Luka Doncic, Trae Young and Jared Jackson Jr. commandeered most of last season's rookie spotlight. Ayton's introduction to the league, while perhaps not as impressive, was no less encouraging. He's the only newbie in league history to clear 16 points and 10 rebounds with a true shooting percentage above 60.

                

    14. Jonas Valanciunas, Memphis Grizzlies

    Jonas Valanciunas is best suited on a veteran team that won't potentially cap his usage in favor of quirkier small-ball lineups or younger frontcourt combinations. His standing in Memphis is obscured by the Grizzlies' rebuild. He will start upon return from his foot surgery, but to what extent will they feature him with Brandon Clarke and Jackson in the fold?

    Take Valanciunas' time with the Grizzlies last season as a harbinger of what's to come, and role reduction isn't an issue. He absolutely feasted during his 17 games in Memphis, averaging 19.9 points, 10.7 rebounds and 2.2 assists while burying 56.3 percent of his two-pointers.

    A fuzzy chain of command should afford Valanciunas more freedom. Memphis doesn't have a born playmaker after escapist-dribble extraordinaire Ja Morant. Kyle Anderson is probably their second-best passer.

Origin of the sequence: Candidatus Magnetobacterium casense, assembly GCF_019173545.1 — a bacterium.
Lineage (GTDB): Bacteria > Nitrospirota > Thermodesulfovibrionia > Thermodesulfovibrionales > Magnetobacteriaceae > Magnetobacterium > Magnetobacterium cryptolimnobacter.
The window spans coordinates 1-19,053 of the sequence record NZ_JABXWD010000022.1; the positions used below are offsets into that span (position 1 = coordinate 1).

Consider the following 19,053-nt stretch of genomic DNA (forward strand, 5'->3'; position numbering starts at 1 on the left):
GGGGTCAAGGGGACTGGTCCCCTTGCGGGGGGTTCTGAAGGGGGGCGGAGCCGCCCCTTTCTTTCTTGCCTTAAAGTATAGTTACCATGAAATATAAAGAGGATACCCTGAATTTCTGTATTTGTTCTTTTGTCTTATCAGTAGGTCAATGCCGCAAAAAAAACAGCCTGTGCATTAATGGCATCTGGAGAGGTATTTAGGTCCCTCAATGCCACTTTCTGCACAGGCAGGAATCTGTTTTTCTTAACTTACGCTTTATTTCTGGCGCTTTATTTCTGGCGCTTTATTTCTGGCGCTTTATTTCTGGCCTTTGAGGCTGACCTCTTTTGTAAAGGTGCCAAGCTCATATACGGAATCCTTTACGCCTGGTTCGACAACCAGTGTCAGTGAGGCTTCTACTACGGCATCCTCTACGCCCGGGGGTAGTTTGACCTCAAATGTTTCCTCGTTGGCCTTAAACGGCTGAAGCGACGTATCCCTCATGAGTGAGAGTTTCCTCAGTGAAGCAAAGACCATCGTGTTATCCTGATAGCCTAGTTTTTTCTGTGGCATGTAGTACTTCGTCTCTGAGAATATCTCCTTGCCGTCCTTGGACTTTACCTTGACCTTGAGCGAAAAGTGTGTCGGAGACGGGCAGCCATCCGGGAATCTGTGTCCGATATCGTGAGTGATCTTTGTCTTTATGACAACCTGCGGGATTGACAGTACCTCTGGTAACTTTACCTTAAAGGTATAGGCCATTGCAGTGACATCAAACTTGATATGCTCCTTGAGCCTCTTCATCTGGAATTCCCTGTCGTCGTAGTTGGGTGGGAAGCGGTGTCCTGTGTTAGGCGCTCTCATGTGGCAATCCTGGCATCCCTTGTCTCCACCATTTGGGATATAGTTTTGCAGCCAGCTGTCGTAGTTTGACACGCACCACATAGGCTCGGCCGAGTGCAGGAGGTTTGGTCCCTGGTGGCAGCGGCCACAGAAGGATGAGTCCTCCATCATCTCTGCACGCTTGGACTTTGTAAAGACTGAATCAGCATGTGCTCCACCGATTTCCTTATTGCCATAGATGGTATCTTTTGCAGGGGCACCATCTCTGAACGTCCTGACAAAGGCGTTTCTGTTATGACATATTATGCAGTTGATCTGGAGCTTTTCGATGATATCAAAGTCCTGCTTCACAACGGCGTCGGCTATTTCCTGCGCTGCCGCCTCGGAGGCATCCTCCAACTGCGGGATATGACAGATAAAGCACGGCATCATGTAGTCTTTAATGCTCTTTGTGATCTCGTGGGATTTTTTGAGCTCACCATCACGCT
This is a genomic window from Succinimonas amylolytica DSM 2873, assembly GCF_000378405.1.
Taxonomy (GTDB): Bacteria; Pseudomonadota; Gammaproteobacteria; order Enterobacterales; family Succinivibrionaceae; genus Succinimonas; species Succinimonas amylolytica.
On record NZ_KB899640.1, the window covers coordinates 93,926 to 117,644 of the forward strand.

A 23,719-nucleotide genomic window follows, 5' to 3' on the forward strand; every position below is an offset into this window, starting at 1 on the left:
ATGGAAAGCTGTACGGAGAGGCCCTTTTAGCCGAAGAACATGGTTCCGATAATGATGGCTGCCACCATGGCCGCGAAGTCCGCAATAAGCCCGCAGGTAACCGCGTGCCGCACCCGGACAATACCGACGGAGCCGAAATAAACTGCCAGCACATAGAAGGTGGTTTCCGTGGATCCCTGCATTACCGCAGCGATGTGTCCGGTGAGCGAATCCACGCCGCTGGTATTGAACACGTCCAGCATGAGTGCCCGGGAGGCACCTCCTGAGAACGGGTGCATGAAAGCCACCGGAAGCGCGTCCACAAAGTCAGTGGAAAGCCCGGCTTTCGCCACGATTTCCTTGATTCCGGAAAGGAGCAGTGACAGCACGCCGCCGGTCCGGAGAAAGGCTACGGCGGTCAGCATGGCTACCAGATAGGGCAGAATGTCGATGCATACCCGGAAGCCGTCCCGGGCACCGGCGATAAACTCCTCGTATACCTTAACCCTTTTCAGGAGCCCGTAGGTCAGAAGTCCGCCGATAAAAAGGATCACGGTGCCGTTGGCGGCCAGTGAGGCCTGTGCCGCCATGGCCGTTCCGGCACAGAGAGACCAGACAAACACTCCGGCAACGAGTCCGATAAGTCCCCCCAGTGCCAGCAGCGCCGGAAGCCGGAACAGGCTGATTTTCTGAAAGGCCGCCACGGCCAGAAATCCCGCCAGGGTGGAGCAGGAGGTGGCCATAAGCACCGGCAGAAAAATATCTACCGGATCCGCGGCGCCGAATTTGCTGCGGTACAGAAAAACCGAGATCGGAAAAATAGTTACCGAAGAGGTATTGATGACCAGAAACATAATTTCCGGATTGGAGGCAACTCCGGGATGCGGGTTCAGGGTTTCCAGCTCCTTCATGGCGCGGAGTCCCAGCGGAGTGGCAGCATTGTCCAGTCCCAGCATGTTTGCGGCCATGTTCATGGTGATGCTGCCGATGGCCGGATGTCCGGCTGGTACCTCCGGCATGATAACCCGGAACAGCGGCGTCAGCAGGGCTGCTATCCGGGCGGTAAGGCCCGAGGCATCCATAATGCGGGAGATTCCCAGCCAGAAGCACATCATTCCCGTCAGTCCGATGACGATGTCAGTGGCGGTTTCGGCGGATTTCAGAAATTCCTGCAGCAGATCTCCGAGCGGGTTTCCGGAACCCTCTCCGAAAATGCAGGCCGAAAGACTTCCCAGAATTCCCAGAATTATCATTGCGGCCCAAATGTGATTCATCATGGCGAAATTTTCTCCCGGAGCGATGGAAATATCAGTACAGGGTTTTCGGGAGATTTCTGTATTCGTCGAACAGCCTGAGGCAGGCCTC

Feeding Valanciunas helps the Grizzlies to work around that iffiness. The Toronto Raptors used him as more of a roll man in recent years, but he retains his bullishness and touch around the block. He averaged more than 1.11 points per post-up possession last season.

    Or, put another way, Valanciunas post-ups yielded about the same value as Brook Lopez spot-ups.

            

    13. Clint Capela, Houston Rockets

    Clint Capela is taking a dive relative to last season's list. You'll be forgiven if that doesn't quite track. He's coming off a year in which he averaged career highs in minutes (33.7), points (16.6), rebounds (12.7) and even free-throw shooting (63.6 percent).

    There is unsung value in a player who understands his role, takes ownership of it and, just as importantly, doesn't try to play outside it. That's Capela. But a little more variance would be nice. As SI.com's Rob Mahoney wrote:

    "Yet the fact that Capela can be played off the floor—even if in rather extreme situations—does diminish his value relative to other wings and guards. Every big in today's game needs a way to leverage their size against smaller players. Capela is still finding his, particularly when the smaller opponents in question can deny him clean rolls to the rim."

    Matchup problems aren't as abundant this side of the Golden State Warriors' dissolution. They still exist. Beyond that, it is fair to wonder whether, given the confines in which he plays, Capela has maxed out his potential.

             

    12. Brook Lopez, Milwaukee Bucks

    Slower-footed bigs should look to Brook Lopez for the blueprint to thrive in today's NBA. He has withstood the march toward positionless basketball by jacking threes, protecting the rim and perfecting his defensive stances when getting switched onto guards.